Hart's War

2001, Movie, R, 125 mins

Review

HART'S WAR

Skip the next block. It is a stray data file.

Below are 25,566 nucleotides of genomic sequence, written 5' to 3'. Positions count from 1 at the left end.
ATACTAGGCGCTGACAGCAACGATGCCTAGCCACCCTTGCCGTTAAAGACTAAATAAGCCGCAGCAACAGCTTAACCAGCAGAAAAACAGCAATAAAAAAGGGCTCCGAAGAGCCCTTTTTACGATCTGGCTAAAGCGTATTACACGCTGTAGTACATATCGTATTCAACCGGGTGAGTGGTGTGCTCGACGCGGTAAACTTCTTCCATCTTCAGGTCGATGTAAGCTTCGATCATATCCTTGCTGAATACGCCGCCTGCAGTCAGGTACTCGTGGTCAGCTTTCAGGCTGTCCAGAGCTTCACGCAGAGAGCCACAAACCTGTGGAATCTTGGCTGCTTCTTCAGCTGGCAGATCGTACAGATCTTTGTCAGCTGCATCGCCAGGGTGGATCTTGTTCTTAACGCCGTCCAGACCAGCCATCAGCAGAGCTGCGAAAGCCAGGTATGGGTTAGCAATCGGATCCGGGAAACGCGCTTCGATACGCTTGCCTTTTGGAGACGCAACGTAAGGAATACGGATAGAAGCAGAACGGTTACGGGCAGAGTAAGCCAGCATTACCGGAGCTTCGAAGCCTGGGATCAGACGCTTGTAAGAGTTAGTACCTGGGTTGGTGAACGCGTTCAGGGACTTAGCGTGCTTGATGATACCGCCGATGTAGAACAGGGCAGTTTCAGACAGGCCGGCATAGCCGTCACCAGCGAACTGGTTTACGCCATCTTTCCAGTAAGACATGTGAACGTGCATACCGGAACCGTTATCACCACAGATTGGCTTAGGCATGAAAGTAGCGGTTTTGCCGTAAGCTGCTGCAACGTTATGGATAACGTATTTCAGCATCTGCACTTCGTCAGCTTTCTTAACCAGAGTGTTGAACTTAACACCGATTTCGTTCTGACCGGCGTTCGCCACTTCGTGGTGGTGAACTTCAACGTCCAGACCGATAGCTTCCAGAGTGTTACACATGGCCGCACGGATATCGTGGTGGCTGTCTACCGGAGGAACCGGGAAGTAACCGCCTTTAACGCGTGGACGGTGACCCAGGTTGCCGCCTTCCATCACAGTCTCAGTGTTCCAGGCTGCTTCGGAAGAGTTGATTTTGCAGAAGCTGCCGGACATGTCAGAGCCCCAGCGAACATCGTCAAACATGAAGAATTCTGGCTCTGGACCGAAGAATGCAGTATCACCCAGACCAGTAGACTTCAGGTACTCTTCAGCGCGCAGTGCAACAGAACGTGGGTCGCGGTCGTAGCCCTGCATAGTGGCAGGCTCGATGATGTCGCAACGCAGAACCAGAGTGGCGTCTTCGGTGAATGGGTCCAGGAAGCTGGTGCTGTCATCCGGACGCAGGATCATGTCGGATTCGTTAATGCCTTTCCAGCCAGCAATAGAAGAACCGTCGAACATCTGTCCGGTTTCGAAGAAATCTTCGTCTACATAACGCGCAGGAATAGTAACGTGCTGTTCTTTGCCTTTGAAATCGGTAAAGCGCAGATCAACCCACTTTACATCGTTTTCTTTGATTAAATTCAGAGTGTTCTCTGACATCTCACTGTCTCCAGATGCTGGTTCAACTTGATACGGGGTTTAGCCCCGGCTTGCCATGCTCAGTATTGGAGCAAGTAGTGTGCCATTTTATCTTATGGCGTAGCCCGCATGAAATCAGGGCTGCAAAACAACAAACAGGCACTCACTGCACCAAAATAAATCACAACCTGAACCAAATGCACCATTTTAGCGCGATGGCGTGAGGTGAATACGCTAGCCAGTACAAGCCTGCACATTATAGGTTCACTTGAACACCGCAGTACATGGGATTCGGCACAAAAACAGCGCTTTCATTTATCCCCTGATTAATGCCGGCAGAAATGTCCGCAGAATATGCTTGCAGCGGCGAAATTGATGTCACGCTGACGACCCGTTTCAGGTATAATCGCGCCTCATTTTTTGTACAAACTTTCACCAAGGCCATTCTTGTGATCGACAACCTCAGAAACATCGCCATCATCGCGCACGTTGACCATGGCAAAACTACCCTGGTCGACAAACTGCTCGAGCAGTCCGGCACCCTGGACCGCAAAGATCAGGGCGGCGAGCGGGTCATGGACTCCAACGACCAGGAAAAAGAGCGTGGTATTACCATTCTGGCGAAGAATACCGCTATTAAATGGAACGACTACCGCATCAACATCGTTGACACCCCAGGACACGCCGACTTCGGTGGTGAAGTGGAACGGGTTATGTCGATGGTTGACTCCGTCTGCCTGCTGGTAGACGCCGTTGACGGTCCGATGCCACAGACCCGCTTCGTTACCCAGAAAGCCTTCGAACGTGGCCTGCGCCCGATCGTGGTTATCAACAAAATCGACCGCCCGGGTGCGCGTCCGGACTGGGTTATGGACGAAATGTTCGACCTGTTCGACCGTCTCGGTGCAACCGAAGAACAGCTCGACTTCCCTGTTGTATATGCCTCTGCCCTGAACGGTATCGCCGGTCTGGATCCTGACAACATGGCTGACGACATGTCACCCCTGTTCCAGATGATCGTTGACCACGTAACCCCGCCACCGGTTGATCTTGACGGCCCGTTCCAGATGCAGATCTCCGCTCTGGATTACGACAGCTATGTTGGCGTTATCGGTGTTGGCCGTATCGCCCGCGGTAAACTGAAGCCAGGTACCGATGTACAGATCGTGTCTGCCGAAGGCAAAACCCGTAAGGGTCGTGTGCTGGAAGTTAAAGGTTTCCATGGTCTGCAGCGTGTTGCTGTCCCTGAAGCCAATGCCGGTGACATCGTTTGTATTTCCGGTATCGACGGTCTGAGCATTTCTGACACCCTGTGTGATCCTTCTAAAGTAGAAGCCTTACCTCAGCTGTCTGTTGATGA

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Based on John Katzenbach's novel, which was inspired by his father's experiences in a German P.O.W. camp, this uneven mix of courtroom theatrics and WWII drama wears its high-mindedness like a purple heart. December 1944: Lt. Tommy Hart (Colin Farrell), the coddled son of an influential senator, has spent the war in a comfortable command center, far from the bloody front. All that changes when he's captured during a routine assignment, brutally interrogated and shipped off to a harsh P.O.W. camp. The camp's ranking Allied officer, Col. William McNamara (Bruce Willis), takes a dislike to Hart, quartering him with enlisted men rather than officers and later assigning him the impossible task of protecting two black air force officers, Lt. Lincoln Scott (Terrence Howard) and Lt. Lamar Archer (Vicellous Shannon), from the racism of their fellow soldiers. Within days, Archer is set up by barracks schemer Vic Bedford (Cole Hauser), who plants a homemade weapon in Archer's bed and then tips off the guards. Archer is summarily executed. When Bedford is murdered, suspicion naturally falls on Scott, who's discovered near the body. Rather than turn Scott over to the guards, McNamara persuades the camp's commandant, Yale-educated Col. Werner Visser (Marcel Iures), to permit a court martial. But he makes Hart Scott's attorney, even though Hart is only a second-year law student and opposing counsel is a full-fledged lawyer. It's clear that McNamara is up to something, but what? This sober film is clearly meant to be a study in shades of grey, its moral ambiguity carried through in the bleak color scheme. Hart's war is a personal one, less against the Nazis than his own imperfections: He breaks under torture, can't protect the Tuskegee Airmen and accepts help from the commandant because he's too focused on winning his case to realize that the Devil's aid always comes at a price. But while it fuses elements of military trial pictures like A FEW GOOD MEN (1992) and THE CAINE MUTINY (1954) with P.O.W. camp pictures like STALAG 17 (1953) and THE GREAT ESCAPE (1963), the film never really engages; it always feels as though it's about to take off, only to sputter to yet another halt for a stagy monologue articulating the story's underlying themes. And despite its admirable sobriety for most of its running time, the film's climax is a parade of ludicrous clichés, beginning with a ridiculous courtroom declaration and culminating in an act of predictable self-sacrifice. leave a comment --Maitland McDonagh

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